5. Will.i.am of The Black Eyed Peas got a crowd of 12,300 pumped up before President Obama arrived at Sloan’s Lake Park just outside of Denver for the president’s first public appearance after Wednesday’s debate.

    Will.i.am headed to University of Colorado at Boulder and Colorado State University after Obama’s morning rally. He encouraged students to support the President in the 2012 election.

  6. Colorado School of Mines’s “M” can be seen on the foothills over attendees of President Obama’s event in Golden. Instagram photo by Alison Noon.
“This is too pretty, I don’t know how you get any work done here,” Barack Obama said after taking the podium in Golden, Colo. for his eighth political event in the swing state this year. “It is great to be back in Colorado.”
A crowd of 8,400 people gathered to hear the president speak Thursday afternoon at Lions Park in Golden, a suburb of Denver nestled at the base of Colorado’s foothills.
At the nearby Colorado School of Mines, a prestigious engineering university distinguished by responsible stewardship of natural resources, 5,500 students started fall classes last month. The original Coors brewery is one half mile northeast of the park  and on the town main drag, Washington Street, a large wooden sign reads, “Howdy folks! Welcome to Golden, where the west lives.”
Jefferson County has been overwhelmed with politicians this election, representing the suburbia vote that could swing Colorado's nine electoral votes in the presidential race. Paul Ryan spoke at Lakewood High School on Aug. 14, Mitt Romney held an event at the Jefferson County Fairgrounds on Aug. 2 and Michelle Obama visited Littleton High School on June 20, all in Jefferson County. At each event, more tickets were given out than venue capacity.
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Jefferson County is dotted with wind turbines, it is a region with “superb” wind energy capabilities according to the U.S. Department of Energy. Home of the National Renewable Energy Laboratory (NREL), the county is a hub of energy innovation, which was a main talking point of Obama’s on Thursday.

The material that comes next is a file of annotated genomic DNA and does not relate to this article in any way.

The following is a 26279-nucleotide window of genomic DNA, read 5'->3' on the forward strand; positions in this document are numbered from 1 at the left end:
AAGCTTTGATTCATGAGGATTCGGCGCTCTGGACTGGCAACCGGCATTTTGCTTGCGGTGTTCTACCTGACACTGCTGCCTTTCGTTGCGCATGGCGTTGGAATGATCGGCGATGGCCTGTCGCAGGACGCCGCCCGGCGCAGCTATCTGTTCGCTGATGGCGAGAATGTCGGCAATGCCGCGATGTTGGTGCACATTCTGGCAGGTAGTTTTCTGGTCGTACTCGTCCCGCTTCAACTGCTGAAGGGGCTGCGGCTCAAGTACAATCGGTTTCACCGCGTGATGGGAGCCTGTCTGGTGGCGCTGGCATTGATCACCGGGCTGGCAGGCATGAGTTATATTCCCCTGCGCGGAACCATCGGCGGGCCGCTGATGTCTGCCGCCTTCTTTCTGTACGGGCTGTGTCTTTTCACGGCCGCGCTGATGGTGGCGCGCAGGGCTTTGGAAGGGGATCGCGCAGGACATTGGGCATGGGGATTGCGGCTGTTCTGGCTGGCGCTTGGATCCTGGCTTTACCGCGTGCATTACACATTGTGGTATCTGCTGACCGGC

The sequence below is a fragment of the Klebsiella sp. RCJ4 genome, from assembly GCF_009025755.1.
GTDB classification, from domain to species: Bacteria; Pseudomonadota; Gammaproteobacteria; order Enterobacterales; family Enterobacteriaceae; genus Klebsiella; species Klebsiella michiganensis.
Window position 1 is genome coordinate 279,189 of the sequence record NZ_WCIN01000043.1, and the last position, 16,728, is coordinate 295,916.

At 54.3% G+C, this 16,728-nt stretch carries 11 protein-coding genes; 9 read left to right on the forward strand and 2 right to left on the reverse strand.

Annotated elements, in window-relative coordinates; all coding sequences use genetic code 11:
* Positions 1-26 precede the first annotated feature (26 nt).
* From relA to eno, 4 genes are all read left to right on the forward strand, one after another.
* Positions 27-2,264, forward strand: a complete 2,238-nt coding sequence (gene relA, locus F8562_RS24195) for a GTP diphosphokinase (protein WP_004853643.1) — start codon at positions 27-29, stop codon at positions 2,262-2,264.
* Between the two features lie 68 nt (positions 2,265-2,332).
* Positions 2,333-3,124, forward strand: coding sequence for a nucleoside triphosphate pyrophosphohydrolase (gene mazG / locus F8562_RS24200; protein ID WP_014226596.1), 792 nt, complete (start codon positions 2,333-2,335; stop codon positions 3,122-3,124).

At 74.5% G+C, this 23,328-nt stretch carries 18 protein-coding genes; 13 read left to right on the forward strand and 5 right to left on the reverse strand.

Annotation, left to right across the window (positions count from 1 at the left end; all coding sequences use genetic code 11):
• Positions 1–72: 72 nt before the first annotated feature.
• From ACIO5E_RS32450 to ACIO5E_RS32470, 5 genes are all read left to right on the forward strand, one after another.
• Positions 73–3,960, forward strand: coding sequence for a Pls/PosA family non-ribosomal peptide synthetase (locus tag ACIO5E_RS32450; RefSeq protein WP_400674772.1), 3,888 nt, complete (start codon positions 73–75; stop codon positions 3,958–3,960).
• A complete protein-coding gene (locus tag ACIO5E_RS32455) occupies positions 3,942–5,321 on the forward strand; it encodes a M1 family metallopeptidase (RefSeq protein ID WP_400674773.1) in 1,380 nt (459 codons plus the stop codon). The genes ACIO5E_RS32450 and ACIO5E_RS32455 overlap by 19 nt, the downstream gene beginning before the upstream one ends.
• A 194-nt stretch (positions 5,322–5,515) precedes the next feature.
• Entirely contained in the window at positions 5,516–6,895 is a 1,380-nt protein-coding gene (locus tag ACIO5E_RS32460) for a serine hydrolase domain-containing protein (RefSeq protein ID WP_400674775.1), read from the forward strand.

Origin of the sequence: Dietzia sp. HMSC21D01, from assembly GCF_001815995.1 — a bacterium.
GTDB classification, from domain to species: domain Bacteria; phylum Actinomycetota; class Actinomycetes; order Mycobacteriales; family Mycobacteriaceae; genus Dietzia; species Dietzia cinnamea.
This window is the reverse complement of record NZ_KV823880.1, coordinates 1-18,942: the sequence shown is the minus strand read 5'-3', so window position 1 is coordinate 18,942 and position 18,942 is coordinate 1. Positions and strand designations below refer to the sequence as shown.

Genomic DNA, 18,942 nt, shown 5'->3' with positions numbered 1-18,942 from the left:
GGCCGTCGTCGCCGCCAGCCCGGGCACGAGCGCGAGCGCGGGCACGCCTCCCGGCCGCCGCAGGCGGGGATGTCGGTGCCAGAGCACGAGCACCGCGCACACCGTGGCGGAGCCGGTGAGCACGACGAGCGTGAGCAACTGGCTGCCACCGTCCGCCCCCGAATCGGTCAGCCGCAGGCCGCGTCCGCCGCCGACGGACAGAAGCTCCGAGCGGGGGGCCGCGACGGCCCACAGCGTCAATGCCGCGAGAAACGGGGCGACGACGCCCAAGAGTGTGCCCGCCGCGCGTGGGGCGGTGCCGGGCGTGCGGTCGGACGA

"We’ve doubled the amount of renewable energy that we generate from sources like wind and solar power. Thousands of Americans here in Colorado and all across the country have jobs today building wind turbines and long lasting batteries, solar panels, and today the United States of America is less dependent on foreign oil than any time in nearly two decades."
Obama commented on the wind energy tax credit, which contributes funding to employers of as many as 5,000 jobs in Colorado and expires at the end of this year.
"I’m not going to get rid of the wind energy tax credit that is helping to spur this incredibly dynamic sector of our economy," he said. "We need to keep investing in wind and solar and make sure our farmers and scientists are harnessing new biofuels."
Interior Sec. Ken Salazar, a former Senator from Colorado, was back in his home state Thursday, traveling to the University of Colorado at Boulder after making an appearance at Obama’s event.
“Looking after the natural resources in America, Ken Salazar is in the house,” the president announced.
“We’re seeing thousands and thousands of jobs being created through wind, solar, geothermal and advanced biofuels in our country,” Salazar said Wednesday on a conference call with Colorado media. “That is in part because of the increase in production we’re seeing across the country, but also in my home state, Colorado.”
The Romney Victory Bus, which toted Mitt Romney’s son Josh and former Colorado Rep. Bob Beauprez,  parked outside the Old Capitol Grill on Washington Street. during Obama’s event in Golden. It drew about 150 people.